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April 19, 1948.


The opinion of the court was delivered by: KNOX

KNOX, Chief Judge.

Rich was an employee of Pyrate Tank Cleaners, Inc., and at the time of the injury complained of was engaged in the work which that corporation was performing upon the S.S. "William Crompton", then owned by the United States. Thereupon Pyrate paid him compensation under the Longshoremen's and Harbor Workers' Compensation Act of 1927, 33 U.S.C.A. § 901 et seq., for about 28 weeks, at the expiration of which time, Rich elected to sue a third party, 33 U.S.C.A. § 933, and subsequently brought this libel against the United States.

 The United States now moves for leave to amend its answer to include as a separate defense that such injuries as libellant may have suffered were caused solely by the fault of Pyrate, and also for leave under Admiralty Rule 56, 28 U.S.C.A., to implead that corporation. The impleading petition does not assert any liability of Pyrate to respondent, but alleges that Pyrate is solely liable to libellant.

 Rule 56 reads in part as follows:

 "In any suit * * * the claimant or respondent (as the case may be) shall be entitled to bring in any other vessel or person (individual or corporation) who may be partly or wholly liable either to the libellant or to such claimant or respondent by way of remedy over, contribution or otherwise, growing out of the same matter. * * *"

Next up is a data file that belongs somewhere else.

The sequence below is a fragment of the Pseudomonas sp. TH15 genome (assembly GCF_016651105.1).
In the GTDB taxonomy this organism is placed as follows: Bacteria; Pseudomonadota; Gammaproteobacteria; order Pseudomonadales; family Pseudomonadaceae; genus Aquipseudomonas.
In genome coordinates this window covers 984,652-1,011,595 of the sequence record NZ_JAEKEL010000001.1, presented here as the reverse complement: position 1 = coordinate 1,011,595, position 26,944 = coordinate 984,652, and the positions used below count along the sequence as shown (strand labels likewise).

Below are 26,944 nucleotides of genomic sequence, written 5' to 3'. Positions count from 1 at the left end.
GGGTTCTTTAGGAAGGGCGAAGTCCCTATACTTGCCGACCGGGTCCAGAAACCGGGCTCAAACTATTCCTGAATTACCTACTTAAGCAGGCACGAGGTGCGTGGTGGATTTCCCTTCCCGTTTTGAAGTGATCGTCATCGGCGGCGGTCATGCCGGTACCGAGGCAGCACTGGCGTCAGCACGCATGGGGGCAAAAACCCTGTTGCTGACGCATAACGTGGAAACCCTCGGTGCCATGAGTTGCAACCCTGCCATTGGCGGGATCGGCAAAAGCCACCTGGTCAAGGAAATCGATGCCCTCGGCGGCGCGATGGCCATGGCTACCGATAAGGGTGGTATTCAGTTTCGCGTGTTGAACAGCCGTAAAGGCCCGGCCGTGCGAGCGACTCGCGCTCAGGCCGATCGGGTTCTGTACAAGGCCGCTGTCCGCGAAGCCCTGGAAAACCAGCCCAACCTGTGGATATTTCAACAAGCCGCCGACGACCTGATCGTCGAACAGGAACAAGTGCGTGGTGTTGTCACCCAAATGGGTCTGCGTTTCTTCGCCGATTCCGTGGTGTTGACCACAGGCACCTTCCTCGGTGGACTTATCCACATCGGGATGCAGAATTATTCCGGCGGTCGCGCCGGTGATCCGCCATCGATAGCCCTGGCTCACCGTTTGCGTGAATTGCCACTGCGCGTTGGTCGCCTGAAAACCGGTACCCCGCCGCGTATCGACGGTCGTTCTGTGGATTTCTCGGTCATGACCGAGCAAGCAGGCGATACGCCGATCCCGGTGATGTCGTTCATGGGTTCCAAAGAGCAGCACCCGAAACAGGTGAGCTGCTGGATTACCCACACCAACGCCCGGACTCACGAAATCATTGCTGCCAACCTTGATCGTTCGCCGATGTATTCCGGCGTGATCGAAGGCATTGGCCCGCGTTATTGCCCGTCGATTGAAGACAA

There is no doubt but that this is a broad rule and should be liberally construed to the end that there may be a full determination of the rights of all parties in the one proceeding. However, it has been said that this motion appeals to the judicial powers of the court, Rudy-Patrick Seed Co. v. Kokusai Kisen Kabushiki Kaisha, D.C.S.D.N.Y. 1932, 1 F.Supp. 266, and it should not be granted where to do so would substantially impede the recovery sought by libellant without being of any real benefit to respondent. Dezerene v. United States, D.C.S.D.N.Y.1945, 59 F.Supp. 797.

 Assuming that the Pyrate Corporation comes within the terms of the Longshoremen's Act, supra, its direct liability to its employee is exclusively under that Act. 33 U.S.C.A. § 905 reads in part as follows:

 "The liability of an employer prescribed in section 904 of this chapter shall be exclusive and in place of all other liability of such employer to the employee, his legal representative, husband or wife, parents, dependents, next of kin, and anyone otherwise entitled to recover damages from such employer at law or in admiralty on account of such injury or death, except * * * if an employer fails to secure * * * compensation * * *." Liability under the Act attaches "irrespective of fault". Section 904.

 Libellant argues that to implead Pyrate would unduly complicate the action with compensation questions. Nevertheless, it would seem that decision should turn on whether or not Pyrate's liability is exclusively under the Act, or whether when impleaded as here its liability may be measured in tort.If the impleaded party's liability is exclusively under the Act, and the Act provides for liability irrespective of fault, it would be useless, and perhaps dangerous to libellant's rights, to permit the impleader. On the other hand, if the impleaded party be required to defend against the charge of fault, and if respondent may hope to be relieved in whole or in part by establishing the impleaded party's fault, permission to allow the impleader would serve the purpose of the Rule.